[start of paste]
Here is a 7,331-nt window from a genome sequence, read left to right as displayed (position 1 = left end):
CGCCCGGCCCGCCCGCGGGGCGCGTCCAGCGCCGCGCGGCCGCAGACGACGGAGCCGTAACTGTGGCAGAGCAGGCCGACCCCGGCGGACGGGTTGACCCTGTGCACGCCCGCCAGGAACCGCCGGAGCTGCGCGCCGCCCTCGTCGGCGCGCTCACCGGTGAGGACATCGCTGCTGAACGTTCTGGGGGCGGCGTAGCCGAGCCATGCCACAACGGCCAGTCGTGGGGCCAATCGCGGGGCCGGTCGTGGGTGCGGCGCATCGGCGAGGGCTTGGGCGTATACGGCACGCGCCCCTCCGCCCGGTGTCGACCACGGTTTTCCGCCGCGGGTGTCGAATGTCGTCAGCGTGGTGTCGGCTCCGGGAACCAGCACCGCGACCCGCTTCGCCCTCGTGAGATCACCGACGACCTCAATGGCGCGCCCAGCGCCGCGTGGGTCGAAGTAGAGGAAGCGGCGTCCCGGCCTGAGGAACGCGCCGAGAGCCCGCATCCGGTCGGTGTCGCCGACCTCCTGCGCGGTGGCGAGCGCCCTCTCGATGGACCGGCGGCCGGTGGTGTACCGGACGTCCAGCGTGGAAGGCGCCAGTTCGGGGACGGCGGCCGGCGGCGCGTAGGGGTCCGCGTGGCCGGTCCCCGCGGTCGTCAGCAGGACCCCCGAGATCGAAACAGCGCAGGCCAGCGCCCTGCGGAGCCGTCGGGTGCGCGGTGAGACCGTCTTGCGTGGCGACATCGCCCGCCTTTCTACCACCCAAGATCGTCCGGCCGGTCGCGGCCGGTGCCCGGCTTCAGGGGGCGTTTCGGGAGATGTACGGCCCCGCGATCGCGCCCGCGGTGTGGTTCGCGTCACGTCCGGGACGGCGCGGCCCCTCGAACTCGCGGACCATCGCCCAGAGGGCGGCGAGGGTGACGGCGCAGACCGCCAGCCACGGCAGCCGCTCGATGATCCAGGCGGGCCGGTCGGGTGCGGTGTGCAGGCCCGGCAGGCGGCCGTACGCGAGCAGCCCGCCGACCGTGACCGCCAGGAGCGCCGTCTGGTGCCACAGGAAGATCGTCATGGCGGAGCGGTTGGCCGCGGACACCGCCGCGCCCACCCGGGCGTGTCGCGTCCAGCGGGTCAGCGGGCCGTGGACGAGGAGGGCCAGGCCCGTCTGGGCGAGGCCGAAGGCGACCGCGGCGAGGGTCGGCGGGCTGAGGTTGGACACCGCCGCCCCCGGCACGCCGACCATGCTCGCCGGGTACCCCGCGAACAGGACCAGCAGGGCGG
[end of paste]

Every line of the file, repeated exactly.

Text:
Here is a 7,331-nt window from a genome sequence, read left to right as displayed (position 1 = left end):
CGCCCGGCCCGCCCGCGGGGCGCGTCCAGCGCCGCGCGGCCGCAGACGACGGAGCCGTAACTGTGGCAGAGCAGGCCGACCCCGGCGGACGGGTTGACCCTGTGCACGCCCGCCAGGAACCGCCGGAGCTGCGCGCCGCCCTCGTCGGCGCGCTCACCGGTGAGGACATCGCTGCTGAACGTTCTGGGGGCGGCGTAGCCGAGCCATGCCACAACGGCCAGTCGTGGGGCCAATCGCGGGGCCGGTCGTGGGTGCGGCGCATCGGCGAGGGCTTGGGCGTATACGGCACGCGCCCCTCCGCCCGGTGTCGACCACGGTTTTCCGCCGCGGGTGTCGAATGTCGTCAGCGTGGTGTCGGCTCCGGGAACCAGCACCGCGACCCGCTTCGCCCTCGTGAGATCACCGACGACCTCAATGGCGCGCCCAGCGCCGCGTGGGTCGAAGTAGAGGAAGCGGCGTCCCGGCCTGAGGAACGCGCCGAGAGCCCGCATCCGGTCGGTGTCGCCGACCTCCTGCGCGGTGGCGAGCGCCCTCTCGATGGACCGGCGGCCGGTGGTGTACCGGACGTCCAGCGTGGAAGGCGCCAGTTCGGGGACGGCGGCCGGCGGCGCGTAGGGGTCCGCGTGGCCGGTCCCCGCGGTCGTCAGCAGGACCCCCGAGATCGAAACAGCGCAGGCCAGCGCCCTGCGGAGCCGTCGGGTGCGCGGTGAGACCGTCTTGCGTGGCGACATCGCCCGCCTTTCTACCACCCAAGATCGTCCGGCCGGTCGCGGCCGGTGCCCGGCTTCAGGGGGCGTTTCGGGAGATGTACGGCCCCGCGATCGCGCCCGCGGTGTGGTTCGCGTCACGTCCGGGACGGCGCGGCCCCTCGAACTCGCGGACCATCGCCCAGAGGGCGGCGAGGGTGACGGCGCAGACCGCCAGCCACGGCAGCCGCTCGATGATCCAGGCGGGCCGGTCGGGTGCGGTGTGCAGGCCCGGCAGGCGGCCGTACGCGAGCAGCCCGCCGACCGTGACCGCCAGGAGCGCCGTCTGGTGCCACAGGAAGATCGTCATGGCGGAGCGGTTGGCCGCGGACACCGCCGCGCCCACCCGGGCGTGTCGCGTCCAGCGGGTCAGCGGGCCGTGGACGAGGAGGGCCAGGCCCGTCTGGGCGAGGCCGAAGGCGACCGCGGCGAGGGTCGGCGGGCTGAGGTTGGACACCGCCGCCCCCGGCACGCCGACCATGCTCGCCGGGTACCCCGCGAACAGGACCAGCAGGGCGG